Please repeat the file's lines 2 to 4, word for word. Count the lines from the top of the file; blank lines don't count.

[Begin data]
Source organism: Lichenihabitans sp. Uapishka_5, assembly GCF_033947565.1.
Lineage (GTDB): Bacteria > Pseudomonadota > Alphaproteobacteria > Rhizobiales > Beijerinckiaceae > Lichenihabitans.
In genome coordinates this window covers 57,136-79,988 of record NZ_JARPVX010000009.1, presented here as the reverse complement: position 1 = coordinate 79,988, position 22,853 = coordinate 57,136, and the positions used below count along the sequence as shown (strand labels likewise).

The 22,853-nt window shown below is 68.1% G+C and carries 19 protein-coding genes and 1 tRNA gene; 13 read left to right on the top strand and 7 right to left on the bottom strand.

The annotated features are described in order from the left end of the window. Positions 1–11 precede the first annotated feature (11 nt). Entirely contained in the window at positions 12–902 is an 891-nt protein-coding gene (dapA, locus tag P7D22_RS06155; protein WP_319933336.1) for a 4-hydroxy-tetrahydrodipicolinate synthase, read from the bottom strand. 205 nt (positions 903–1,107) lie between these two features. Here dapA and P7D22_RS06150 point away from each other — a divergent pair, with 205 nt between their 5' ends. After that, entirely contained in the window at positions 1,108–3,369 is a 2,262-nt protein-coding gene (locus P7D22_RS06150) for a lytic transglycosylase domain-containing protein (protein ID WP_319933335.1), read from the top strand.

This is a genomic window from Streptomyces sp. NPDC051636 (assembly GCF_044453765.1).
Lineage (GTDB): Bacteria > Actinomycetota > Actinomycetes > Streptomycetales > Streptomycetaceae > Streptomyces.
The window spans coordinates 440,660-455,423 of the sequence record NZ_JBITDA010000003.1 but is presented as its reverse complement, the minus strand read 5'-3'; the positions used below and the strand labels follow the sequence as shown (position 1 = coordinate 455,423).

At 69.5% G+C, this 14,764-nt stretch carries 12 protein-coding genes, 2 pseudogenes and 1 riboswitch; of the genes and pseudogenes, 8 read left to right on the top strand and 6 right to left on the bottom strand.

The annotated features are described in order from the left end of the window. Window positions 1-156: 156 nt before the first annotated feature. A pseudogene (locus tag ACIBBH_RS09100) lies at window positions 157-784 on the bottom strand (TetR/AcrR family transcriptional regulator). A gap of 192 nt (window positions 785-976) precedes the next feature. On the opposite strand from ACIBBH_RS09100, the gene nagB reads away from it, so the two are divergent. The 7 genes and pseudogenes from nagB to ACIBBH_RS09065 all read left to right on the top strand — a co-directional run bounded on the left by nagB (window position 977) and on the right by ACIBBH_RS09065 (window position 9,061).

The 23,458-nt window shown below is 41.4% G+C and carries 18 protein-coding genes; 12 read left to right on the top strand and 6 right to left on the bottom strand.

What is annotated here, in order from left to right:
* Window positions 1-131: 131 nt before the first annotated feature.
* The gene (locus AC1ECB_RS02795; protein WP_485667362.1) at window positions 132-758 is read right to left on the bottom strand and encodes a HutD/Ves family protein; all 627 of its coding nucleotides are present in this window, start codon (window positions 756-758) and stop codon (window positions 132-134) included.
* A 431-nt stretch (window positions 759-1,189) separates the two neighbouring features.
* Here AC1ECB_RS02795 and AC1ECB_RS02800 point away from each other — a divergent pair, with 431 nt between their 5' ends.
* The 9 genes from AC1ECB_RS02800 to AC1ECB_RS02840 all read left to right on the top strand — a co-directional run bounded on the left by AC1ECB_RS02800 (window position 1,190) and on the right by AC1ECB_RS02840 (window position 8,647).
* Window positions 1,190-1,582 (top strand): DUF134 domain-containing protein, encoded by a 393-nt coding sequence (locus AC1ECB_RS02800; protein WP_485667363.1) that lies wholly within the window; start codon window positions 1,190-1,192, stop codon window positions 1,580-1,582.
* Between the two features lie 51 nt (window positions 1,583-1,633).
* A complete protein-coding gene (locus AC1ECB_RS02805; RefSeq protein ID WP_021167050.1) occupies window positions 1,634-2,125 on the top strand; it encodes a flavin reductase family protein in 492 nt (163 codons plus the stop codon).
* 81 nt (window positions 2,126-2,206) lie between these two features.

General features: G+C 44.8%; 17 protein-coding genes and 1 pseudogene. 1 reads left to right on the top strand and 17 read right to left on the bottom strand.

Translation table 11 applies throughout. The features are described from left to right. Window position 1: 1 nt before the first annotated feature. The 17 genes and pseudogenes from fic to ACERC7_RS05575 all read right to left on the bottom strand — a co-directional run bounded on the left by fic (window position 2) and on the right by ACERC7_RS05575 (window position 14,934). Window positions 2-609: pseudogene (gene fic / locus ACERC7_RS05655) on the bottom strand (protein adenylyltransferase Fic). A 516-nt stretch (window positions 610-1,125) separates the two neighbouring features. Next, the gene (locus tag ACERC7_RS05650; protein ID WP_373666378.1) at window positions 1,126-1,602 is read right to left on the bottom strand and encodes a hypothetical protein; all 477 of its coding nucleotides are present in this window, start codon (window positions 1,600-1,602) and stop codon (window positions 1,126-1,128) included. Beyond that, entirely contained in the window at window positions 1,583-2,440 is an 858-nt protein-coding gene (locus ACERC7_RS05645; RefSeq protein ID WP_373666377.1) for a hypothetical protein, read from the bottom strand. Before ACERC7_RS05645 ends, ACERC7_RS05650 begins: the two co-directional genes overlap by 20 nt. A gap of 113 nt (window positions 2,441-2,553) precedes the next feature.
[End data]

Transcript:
Lineage (GTDB): Bacteria > Pseudomonadota > Alphaproteobacteria > Rhizobiales > Beijerinckiaceae > Lichenihabitans.
In genome coordinates this window covers 57,136-79,988 of record NZ_JARPVX010000009.1, presented here as the reverse complement: position 1 = coordinate 79,988, position 22,853 = coordinate 57,136, and the positions used below count along the sequence as shown (strand labels likewise).

The 22,853-nt window shown below is 68.1% G+C and carries 19 protein-coding genes and 1 tRNA gene; 13 read left to right on the top strand and 7 right to left on the bottom strand.